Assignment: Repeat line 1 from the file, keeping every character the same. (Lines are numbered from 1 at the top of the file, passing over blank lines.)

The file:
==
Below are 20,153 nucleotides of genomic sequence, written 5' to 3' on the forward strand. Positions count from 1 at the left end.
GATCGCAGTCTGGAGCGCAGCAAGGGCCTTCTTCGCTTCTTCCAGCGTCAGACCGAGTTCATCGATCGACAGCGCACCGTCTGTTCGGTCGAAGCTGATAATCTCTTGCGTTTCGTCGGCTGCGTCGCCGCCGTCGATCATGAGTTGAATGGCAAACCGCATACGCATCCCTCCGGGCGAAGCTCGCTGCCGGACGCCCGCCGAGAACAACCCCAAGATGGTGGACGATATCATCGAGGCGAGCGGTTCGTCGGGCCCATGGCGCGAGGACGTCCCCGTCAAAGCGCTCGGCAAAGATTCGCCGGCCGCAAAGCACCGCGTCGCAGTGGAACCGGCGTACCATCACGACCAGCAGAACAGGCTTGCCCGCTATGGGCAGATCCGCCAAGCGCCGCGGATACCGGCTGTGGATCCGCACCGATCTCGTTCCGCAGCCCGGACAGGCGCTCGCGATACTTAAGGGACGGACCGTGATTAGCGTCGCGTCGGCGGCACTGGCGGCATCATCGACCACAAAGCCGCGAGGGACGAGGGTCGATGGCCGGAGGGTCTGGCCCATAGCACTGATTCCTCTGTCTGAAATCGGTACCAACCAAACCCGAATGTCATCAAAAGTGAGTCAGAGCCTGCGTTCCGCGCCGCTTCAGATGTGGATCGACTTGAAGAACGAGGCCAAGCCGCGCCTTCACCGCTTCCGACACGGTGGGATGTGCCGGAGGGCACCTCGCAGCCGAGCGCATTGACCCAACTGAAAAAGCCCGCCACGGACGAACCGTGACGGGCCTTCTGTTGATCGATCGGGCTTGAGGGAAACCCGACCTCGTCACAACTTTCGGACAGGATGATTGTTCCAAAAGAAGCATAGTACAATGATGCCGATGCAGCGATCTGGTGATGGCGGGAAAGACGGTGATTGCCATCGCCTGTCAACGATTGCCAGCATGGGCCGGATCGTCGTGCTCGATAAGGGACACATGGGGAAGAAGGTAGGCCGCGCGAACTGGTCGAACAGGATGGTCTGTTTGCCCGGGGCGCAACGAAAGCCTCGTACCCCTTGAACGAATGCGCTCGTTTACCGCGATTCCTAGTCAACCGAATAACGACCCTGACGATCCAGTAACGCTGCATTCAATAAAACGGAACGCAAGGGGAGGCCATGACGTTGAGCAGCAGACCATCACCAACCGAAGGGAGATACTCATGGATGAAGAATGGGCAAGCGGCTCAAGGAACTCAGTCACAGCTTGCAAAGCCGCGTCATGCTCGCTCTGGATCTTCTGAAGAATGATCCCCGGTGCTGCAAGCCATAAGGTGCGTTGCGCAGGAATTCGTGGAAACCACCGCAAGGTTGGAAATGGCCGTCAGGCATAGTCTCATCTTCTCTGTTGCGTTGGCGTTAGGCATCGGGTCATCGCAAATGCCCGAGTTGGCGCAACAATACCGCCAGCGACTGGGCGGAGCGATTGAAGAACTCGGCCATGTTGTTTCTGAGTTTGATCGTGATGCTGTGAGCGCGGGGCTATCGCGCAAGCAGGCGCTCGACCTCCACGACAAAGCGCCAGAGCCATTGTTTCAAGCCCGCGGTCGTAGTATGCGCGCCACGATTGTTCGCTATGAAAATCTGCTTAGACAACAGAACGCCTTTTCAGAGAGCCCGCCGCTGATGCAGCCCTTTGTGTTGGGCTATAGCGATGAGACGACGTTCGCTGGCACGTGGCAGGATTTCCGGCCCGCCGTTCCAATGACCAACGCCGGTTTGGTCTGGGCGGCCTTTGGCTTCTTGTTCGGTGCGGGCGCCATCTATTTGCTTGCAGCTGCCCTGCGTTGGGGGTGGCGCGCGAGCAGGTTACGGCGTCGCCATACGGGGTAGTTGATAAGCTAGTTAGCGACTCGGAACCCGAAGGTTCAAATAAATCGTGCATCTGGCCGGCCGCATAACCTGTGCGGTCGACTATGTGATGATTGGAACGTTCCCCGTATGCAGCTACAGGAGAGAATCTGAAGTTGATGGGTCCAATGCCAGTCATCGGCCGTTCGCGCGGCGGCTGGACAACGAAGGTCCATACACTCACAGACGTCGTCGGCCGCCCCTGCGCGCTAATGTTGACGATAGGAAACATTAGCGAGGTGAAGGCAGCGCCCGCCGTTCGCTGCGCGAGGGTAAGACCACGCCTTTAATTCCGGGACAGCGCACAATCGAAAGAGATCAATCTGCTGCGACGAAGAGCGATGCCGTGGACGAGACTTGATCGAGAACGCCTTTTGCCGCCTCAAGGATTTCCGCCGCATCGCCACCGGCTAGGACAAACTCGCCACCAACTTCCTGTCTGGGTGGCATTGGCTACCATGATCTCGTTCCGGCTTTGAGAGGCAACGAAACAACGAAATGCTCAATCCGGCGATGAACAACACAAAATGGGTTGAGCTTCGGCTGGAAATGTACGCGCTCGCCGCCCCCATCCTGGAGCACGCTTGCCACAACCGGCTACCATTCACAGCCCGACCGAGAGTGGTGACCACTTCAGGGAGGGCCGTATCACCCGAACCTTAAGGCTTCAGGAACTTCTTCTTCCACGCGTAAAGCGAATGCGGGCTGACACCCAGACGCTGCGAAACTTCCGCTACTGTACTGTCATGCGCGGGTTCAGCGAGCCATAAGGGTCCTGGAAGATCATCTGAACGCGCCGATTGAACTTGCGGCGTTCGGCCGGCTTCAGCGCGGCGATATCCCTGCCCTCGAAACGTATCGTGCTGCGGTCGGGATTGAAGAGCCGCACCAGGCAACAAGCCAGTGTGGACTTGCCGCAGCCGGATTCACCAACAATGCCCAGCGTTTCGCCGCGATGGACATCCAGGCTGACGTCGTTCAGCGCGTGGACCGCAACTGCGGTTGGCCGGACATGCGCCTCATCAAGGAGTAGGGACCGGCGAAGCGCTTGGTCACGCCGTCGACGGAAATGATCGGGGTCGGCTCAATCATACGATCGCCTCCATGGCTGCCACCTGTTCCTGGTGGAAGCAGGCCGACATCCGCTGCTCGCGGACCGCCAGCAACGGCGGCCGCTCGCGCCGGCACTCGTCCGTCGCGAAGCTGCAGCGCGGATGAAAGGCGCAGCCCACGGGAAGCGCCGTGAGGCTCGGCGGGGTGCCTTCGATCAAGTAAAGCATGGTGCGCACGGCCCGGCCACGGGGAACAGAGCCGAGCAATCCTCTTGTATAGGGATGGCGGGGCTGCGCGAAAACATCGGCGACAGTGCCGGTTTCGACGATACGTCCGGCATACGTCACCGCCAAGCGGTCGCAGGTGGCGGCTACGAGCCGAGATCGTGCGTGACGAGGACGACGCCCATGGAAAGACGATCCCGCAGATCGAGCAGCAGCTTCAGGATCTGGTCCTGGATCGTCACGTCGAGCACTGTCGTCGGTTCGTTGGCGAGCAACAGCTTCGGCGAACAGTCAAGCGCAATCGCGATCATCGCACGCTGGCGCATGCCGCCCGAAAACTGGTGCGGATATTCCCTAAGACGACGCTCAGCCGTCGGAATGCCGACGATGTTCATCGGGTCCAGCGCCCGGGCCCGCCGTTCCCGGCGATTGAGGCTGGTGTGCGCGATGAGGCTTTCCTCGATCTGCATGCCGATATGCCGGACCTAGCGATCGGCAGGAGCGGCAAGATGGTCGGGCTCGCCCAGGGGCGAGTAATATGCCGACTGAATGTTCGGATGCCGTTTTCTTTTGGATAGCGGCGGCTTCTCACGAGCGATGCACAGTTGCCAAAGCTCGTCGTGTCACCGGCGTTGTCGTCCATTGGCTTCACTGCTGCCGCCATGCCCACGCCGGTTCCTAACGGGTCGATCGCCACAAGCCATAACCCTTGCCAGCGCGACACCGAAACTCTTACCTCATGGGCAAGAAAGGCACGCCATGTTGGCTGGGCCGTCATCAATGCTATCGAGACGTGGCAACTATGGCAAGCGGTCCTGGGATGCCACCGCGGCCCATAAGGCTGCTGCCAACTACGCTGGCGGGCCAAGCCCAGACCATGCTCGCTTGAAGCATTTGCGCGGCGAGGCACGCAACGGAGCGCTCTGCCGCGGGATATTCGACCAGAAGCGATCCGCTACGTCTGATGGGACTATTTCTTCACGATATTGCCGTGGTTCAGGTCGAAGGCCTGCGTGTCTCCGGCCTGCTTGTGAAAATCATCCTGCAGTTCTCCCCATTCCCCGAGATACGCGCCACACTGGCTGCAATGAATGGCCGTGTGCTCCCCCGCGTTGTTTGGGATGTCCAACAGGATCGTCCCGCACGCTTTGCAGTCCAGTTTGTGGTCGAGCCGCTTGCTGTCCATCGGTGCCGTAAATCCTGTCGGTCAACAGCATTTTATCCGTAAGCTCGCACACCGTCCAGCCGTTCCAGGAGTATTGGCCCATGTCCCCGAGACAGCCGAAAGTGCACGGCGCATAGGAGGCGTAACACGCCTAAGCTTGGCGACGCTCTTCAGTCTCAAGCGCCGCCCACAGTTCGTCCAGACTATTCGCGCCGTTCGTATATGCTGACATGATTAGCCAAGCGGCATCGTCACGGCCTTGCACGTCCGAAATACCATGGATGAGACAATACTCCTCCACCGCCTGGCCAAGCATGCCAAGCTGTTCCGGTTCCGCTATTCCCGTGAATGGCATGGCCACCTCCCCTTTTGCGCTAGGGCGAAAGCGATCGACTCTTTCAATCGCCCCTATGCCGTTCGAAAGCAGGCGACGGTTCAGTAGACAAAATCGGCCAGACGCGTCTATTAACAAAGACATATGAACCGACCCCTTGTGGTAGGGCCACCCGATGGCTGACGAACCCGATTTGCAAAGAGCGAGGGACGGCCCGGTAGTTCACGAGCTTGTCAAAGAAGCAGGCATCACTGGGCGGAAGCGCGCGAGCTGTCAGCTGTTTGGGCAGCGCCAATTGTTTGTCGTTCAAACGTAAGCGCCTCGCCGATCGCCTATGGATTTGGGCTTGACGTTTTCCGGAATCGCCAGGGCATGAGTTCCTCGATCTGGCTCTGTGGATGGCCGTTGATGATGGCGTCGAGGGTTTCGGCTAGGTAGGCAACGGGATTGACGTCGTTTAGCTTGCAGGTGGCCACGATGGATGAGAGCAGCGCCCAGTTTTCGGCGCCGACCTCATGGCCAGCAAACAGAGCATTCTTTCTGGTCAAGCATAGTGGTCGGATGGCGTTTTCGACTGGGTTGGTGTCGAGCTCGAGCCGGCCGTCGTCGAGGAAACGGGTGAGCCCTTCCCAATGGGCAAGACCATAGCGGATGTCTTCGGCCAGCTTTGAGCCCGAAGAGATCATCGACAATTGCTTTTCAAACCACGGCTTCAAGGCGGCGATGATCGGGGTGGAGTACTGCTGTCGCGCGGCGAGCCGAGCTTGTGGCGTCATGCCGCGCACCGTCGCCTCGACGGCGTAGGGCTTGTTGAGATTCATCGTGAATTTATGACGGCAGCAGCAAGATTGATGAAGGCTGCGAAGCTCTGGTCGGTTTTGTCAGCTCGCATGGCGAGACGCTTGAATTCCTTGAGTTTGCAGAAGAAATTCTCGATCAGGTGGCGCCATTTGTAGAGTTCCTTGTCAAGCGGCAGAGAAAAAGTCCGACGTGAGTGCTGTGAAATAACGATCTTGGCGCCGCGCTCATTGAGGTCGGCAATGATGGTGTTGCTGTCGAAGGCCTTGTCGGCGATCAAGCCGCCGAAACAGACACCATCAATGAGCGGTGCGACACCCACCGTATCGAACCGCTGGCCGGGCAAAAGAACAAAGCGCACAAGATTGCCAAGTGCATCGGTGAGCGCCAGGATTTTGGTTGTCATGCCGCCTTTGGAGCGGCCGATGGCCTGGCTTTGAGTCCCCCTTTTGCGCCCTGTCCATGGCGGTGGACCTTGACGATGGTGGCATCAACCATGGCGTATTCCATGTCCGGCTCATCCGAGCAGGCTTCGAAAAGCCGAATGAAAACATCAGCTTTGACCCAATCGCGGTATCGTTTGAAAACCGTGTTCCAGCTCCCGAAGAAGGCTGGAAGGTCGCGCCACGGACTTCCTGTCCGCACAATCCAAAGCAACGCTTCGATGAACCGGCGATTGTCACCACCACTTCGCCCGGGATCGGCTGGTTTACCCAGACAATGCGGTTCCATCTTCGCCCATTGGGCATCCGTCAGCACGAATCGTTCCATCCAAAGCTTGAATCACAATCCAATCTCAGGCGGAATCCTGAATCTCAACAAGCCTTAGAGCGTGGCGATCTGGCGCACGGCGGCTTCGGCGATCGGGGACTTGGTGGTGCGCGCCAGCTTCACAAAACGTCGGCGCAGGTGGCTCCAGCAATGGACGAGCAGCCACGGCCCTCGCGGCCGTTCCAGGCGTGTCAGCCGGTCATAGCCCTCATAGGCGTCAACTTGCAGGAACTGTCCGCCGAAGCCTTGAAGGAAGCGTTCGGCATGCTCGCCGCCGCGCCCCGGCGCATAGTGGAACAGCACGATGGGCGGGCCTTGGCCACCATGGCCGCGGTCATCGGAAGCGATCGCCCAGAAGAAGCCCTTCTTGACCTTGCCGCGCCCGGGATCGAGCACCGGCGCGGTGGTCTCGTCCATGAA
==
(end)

Below are 20,153 nucleotides of genomic sequence, written 5' to 3' on the forward strand. Positions count from 1 at the left end.